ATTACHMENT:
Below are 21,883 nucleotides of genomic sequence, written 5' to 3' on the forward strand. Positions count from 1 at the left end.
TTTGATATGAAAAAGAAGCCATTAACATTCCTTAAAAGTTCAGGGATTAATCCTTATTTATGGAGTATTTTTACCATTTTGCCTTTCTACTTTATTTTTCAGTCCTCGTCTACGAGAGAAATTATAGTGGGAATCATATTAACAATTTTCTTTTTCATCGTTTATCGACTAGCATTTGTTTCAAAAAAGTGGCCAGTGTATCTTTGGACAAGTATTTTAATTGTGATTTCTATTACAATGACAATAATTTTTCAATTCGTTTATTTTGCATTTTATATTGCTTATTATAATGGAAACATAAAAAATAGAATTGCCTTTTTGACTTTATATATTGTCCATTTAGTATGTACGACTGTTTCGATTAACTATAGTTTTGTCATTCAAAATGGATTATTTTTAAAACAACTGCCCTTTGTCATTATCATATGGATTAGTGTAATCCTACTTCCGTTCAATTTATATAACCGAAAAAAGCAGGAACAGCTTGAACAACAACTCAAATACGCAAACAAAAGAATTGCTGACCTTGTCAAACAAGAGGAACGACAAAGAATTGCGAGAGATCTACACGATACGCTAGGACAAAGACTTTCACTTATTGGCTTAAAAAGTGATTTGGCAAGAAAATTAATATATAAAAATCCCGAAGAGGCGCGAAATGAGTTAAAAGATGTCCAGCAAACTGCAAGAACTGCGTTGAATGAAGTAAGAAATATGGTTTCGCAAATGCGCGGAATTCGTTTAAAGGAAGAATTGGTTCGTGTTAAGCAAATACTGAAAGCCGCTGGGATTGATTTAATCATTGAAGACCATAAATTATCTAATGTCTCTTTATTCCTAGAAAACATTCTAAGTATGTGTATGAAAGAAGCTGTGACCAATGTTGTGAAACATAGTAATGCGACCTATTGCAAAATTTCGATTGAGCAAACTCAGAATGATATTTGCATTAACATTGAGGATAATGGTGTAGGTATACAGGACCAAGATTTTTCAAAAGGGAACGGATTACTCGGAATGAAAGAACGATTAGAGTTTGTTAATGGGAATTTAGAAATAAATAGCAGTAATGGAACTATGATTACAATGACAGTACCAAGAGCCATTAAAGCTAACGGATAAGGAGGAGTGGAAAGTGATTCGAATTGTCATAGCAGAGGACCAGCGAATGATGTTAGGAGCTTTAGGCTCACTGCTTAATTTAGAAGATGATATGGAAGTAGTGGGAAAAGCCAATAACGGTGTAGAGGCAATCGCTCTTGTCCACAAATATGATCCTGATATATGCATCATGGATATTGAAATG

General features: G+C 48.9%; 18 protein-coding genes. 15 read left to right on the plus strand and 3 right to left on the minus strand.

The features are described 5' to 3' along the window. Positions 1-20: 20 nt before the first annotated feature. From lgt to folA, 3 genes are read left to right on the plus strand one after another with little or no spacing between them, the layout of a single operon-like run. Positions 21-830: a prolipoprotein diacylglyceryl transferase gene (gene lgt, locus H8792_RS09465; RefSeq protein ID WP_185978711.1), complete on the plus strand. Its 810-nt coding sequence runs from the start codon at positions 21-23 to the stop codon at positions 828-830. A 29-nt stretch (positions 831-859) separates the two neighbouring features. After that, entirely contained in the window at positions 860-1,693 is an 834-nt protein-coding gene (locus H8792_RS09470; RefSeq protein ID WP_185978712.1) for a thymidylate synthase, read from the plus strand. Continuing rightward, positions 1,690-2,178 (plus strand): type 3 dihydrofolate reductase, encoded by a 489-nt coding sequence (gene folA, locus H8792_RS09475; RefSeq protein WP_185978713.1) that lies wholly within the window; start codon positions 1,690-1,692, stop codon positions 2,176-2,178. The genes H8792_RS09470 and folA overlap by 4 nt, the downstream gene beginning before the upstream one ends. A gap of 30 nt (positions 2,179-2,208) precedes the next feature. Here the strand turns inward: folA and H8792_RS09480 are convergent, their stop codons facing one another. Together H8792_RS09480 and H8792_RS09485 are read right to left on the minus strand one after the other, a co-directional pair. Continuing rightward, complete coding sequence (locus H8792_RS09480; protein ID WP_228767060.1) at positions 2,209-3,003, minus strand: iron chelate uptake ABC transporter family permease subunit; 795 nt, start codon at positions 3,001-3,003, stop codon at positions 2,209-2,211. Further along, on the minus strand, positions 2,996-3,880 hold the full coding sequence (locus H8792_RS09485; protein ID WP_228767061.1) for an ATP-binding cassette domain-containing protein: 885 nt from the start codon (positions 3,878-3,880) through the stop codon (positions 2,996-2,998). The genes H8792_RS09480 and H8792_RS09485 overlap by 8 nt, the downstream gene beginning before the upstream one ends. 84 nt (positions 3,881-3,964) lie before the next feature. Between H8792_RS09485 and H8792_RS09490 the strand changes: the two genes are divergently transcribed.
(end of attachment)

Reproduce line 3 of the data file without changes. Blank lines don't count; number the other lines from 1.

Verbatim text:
General features: G+C 48.9%; 18 protein-coding genes. 15 read left to right on the plus strand and 3 right to left on the minus strand.